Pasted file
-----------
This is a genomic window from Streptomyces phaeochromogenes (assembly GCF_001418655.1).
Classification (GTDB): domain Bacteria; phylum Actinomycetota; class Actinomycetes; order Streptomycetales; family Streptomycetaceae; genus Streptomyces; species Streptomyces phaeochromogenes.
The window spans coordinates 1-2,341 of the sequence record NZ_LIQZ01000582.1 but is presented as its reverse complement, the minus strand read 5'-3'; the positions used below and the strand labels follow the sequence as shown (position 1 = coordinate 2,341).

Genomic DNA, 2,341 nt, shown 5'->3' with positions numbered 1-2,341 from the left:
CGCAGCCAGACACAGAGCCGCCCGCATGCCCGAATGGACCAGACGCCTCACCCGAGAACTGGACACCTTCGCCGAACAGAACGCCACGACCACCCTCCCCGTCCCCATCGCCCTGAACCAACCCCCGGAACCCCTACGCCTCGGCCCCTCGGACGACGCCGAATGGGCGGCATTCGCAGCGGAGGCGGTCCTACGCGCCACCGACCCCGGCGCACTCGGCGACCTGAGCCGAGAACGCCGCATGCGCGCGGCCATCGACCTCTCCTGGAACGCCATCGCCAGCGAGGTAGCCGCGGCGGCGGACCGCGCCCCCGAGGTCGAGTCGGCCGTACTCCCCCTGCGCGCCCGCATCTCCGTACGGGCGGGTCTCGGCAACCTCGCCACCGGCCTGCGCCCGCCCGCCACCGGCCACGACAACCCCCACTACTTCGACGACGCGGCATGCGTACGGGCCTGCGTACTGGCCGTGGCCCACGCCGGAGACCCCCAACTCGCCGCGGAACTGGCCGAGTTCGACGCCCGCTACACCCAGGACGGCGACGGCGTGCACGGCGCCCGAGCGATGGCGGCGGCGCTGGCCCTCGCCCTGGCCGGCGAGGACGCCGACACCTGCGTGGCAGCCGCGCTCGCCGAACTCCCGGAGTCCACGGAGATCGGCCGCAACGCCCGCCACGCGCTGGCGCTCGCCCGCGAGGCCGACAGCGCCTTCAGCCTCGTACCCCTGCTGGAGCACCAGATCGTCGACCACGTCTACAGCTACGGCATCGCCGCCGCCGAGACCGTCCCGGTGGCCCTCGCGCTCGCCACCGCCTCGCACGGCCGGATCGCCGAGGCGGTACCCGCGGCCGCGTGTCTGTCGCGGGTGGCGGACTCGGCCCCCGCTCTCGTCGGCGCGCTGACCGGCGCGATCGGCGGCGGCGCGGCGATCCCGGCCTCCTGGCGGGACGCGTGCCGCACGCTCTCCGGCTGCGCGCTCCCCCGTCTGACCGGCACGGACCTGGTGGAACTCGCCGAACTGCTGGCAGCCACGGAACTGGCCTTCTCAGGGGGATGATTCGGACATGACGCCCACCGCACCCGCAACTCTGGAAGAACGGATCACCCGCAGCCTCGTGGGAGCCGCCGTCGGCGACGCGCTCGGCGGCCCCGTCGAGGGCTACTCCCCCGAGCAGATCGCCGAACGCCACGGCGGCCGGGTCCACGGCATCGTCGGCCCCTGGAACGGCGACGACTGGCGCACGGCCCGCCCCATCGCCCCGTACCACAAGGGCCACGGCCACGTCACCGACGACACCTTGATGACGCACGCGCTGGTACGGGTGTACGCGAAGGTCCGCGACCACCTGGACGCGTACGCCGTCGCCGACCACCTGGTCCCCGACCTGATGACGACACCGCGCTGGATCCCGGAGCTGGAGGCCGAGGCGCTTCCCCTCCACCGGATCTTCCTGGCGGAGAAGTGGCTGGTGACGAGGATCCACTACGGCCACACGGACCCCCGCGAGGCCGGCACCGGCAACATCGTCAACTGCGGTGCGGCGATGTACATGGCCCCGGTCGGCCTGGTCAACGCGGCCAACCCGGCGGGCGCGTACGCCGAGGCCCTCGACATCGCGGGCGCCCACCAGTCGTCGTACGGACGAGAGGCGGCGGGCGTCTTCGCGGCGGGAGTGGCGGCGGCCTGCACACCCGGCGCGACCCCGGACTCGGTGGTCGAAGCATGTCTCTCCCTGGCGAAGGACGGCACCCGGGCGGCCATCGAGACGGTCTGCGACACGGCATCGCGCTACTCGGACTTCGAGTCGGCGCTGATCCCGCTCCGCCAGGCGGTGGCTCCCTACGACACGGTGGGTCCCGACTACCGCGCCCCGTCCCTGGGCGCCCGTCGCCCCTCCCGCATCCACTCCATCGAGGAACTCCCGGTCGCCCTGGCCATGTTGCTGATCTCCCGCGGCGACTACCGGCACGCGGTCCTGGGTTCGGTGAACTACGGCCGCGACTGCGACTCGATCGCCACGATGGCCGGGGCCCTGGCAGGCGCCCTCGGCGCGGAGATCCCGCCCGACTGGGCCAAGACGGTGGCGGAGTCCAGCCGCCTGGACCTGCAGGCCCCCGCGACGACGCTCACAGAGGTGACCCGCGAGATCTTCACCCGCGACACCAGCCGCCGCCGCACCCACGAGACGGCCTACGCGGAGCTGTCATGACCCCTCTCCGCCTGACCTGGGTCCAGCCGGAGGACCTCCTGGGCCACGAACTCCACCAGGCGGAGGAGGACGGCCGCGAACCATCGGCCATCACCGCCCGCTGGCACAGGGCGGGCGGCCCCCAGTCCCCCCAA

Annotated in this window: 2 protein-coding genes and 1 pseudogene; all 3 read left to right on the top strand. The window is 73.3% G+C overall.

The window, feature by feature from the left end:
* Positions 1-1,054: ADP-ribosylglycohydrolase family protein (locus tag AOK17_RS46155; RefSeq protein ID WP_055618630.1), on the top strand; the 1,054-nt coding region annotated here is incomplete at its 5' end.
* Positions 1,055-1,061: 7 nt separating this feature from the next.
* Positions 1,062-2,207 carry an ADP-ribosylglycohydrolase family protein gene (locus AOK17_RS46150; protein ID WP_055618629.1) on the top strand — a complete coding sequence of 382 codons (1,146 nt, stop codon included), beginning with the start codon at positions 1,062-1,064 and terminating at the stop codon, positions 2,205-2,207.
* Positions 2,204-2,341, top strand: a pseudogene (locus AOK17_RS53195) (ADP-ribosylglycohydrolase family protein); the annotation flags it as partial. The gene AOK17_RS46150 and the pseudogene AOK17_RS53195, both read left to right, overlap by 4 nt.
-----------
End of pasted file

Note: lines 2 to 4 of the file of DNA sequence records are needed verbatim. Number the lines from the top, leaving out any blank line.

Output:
Classification (GTDB): domain Bacteria; phylum Actinomycetota; class Actinomycetes; order Streptomycetales; family Streptomycetaceae; genus Streptomyces; species Streptomyces phaeochromogenes.
The window spans coordinates 1-2,341 of the sequence record NZ_LIQZ01000582.1 but is presented as its reverse complement, the minus strand read 5'-3'; the positions used below and the strand labels follow the sequence as shown (position 1 = coordinate 2,341).

Genomic DNA, 2,341 nt, shown 5'->3' with positions numbered 1-2,341 from the left: